A primary problem is that the District of Columbia combines school choice with student based budgeting: “Campus budgets are based on enrollment, and the auditor sought to determine whether the city is accurately predicting enrollment for individual schools.”

The Johns Hopkins researchers define the problems very clearly: “Among students who did not attend their in-boundary schools, all student subgroups selected out-of-boundary or charter schools that served lower average percentages of at-risk students than their neighborhood schools.” “In most cases enrollments declined over time for schools serving very large percentages of at-risk students. Declining enrollments mean fewer resources each year for schools serving the largest percentages of at-risk students.” Finally: “Schools serving greater proportions of at-risk and black students experienced higher year-to-year student mobility than schools serving lower proportions of at-risk and black students…. Schools with highly mobile student populations may need more resources to support students, both academically and in terms of social-emotional development.”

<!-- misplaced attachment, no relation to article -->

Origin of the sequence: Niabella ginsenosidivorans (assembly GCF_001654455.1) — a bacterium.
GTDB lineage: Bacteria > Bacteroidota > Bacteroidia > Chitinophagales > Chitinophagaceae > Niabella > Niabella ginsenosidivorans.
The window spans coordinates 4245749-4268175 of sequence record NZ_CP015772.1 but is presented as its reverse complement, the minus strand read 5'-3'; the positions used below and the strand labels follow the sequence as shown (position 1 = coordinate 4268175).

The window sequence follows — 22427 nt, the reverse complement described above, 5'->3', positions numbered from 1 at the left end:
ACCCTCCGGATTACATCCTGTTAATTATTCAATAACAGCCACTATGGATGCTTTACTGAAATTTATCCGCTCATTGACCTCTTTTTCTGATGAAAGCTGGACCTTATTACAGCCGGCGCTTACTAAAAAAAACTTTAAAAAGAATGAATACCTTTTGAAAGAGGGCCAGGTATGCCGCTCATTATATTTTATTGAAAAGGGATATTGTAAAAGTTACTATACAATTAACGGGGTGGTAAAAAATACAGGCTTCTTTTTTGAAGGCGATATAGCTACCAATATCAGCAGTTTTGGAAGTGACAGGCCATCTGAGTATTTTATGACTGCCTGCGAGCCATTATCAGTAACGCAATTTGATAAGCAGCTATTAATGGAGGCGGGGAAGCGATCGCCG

The new study in Washington, D.C. is not the first by researchers who have demonstrated that the combination of widespread school choice and student based budgeting undermines equity in a school district. Last September, Stephanie Farmer, a sociologist at Chicago’s Roosevelt University, explained that in Chicago the same combination of school choice and student based budgeting means that Student Based Budgeting Concentrates Low Budget Schools in Chicago’s Black Neighborhoods: “In 2014, Chicago Public Schools (CPS) adopted a system-wide Student Based Budgeting model for determining individual school budgets… Our findings show that CPS’ putatively color-blind Student Based Budgeting reproduces racial inequality by concentrating low-budget public schools almost exclusively in Chicago’s Black neighborhoods…  Since the 1990s, the Chicago Board of Education (CBOE) has adopted various reforms to make Chicago Public Schools work more like a business than a public good.  CBOE’s school choice reform of the early 2000s created a marketplace of schools by closing neighborhood public schools to make way for new types of schools, many of which were privatized charter schools.”